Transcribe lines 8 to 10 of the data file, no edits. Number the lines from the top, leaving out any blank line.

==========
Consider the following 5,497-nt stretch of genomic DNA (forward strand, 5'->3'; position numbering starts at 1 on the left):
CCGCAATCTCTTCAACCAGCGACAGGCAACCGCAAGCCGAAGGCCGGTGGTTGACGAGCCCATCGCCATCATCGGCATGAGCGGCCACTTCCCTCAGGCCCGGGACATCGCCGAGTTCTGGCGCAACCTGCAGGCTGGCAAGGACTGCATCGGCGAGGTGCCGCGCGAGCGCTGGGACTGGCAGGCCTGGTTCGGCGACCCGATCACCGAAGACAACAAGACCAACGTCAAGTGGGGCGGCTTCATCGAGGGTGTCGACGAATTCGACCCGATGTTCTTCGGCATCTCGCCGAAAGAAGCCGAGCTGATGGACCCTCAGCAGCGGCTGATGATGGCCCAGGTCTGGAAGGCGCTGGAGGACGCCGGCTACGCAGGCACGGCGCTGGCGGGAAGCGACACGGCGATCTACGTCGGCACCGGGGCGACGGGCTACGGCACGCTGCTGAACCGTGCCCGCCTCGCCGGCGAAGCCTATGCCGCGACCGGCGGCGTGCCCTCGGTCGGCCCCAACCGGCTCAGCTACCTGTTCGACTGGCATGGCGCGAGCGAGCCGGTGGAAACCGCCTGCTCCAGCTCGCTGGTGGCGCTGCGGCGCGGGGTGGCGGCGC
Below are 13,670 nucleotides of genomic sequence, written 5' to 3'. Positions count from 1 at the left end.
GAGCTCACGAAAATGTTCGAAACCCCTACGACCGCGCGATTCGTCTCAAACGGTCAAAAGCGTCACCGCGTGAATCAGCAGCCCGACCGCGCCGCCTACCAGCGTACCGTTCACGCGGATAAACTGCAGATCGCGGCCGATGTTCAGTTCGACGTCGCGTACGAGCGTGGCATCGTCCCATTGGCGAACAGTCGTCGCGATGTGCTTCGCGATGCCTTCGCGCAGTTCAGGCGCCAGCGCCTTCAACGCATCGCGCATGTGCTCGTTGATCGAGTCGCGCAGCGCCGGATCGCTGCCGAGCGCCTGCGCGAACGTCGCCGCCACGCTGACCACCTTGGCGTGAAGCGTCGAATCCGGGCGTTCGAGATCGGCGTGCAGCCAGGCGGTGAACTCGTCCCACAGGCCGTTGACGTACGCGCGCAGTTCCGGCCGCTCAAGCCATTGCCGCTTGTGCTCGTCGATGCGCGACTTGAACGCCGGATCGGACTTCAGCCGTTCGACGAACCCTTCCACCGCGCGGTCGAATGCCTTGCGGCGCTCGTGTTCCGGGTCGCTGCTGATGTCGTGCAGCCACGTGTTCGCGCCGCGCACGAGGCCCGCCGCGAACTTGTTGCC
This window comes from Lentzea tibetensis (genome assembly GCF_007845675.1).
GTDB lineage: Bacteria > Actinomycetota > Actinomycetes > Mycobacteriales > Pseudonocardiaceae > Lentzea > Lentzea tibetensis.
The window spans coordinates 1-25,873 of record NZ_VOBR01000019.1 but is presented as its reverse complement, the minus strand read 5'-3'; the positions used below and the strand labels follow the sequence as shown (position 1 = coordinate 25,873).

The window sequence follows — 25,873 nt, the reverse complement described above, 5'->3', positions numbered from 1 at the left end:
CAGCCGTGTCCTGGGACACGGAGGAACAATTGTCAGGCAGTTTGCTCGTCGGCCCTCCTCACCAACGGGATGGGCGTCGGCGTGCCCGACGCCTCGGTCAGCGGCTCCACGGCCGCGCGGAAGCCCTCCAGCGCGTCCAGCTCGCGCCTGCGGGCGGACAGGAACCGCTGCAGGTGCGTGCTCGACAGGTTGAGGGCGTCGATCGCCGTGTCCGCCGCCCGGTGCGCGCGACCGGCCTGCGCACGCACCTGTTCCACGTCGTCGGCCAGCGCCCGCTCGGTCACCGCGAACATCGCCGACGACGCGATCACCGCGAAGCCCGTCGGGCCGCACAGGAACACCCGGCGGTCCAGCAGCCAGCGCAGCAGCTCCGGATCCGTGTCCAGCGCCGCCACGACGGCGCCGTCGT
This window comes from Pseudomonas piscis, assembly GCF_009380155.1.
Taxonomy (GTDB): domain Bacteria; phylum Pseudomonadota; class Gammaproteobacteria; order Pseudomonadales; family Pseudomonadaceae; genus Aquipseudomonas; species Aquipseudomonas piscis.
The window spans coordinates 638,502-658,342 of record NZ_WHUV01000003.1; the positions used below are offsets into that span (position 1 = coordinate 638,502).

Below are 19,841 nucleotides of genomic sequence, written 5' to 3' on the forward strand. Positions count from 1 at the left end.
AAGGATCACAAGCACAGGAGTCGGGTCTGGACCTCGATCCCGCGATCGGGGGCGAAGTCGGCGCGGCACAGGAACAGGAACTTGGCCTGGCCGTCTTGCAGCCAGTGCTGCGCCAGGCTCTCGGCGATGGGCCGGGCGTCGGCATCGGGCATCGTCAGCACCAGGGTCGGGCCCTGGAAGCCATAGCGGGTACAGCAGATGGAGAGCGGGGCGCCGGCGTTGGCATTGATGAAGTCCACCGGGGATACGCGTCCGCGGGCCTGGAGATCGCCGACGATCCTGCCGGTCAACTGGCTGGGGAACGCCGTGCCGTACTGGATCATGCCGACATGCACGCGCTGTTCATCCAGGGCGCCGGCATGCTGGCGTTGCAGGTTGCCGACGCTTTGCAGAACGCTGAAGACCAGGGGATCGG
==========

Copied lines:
The window sequence follows — 25,873 nt, the reverse complement described above, 5'->3', positions numbered from 1 at the left end:
CAGCCGTGTCCTGGGACACGGAGGAACAATTGTCAGGCAGTTTGCTCGTCGGCCCTCCTCACCAACGGGATGGGCGTCGGCGTGCCCGACGCCTCGGTCAGCGGCTCCACGGCCGCGCGGAAGCCCTCCAGCGCGTCCAGCTCGCGCCTGCGGGCGGACAGGAACCGCTGCAGGTGCGTGCTCGACAGGTTGAGGGCGTCGATCGCCGTGTCCGCCGCCCGGTGCGCGCGACCGGCCTGCGCACGCACCTGTTCCACGTCGTCGGCCAGCGCCCGCTCGGTCACCGCGAACATCGCCGACGACGCGATCACCGCGAAGCCCGTCGGGCCGCACAGGAACACCCGGCGGTCCAGCAGCCAGCGCAGCAGCTCCGGATCCGTGTCCAGCGCCGCCACGACGGCGCCGTCGT
This window comes from Pseudomonas piscis, assembly GCF_009380155.1.